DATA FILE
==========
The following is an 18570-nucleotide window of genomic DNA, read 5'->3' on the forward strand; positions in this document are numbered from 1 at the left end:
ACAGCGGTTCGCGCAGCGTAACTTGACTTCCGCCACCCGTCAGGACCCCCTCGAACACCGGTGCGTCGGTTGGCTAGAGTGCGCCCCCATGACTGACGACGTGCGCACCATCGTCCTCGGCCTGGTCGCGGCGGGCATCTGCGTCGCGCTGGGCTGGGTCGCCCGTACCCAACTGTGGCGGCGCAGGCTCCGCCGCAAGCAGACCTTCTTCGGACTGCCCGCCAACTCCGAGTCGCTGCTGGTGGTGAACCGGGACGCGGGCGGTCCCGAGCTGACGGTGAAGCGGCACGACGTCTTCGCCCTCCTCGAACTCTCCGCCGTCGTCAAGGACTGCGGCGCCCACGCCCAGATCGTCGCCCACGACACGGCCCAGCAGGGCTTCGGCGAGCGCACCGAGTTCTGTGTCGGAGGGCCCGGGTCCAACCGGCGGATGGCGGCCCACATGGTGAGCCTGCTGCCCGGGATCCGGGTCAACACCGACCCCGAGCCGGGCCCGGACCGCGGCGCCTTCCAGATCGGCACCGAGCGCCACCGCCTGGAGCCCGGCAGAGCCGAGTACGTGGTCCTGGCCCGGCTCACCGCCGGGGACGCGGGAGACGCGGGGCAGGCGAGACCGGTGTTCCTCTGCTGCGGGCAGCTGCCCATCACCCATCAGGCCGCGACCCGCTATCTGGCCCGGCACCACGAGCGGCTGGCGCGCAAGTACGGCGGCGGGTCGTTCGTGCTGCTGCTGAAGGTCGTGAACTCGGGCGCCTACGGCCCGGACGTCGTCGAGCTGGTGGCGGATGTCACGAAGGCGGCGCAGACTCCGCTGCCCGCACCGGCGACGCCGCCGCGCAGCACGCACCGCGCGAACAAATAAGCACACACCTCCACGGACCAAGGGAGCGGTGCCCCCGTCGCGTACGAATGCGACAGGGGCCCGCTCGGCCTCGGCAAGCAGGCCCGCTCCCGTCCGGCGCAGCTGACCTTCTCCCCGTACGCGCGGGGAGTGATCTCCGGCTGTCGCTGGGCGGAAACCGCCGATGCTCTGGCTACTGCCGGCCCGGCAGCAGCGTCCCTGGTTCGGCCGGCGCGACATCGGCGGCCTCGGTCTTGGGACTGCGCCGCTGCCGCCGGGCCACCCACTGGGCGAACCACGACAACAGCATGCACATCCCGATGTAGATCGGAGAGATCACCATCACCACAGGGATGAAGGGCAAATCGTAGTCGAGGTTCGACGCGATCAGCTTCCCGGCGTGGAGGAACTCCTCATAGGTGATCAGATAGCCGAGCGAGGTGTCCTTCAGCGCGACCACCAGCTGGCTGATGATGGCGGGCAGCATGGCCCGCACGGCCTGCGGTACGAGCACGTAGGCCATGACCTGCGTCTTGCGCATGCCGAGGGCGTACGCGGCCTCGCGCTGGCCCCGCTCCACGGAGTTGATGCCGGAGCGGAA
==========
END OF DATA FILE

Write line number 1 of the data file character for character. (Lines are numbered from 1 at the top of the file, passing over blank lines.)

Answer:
The following is an 18570-nucleotide window of genomic DNA, read 5'->3' on the forward strand; positions in this document are numbered from 1 at the left end: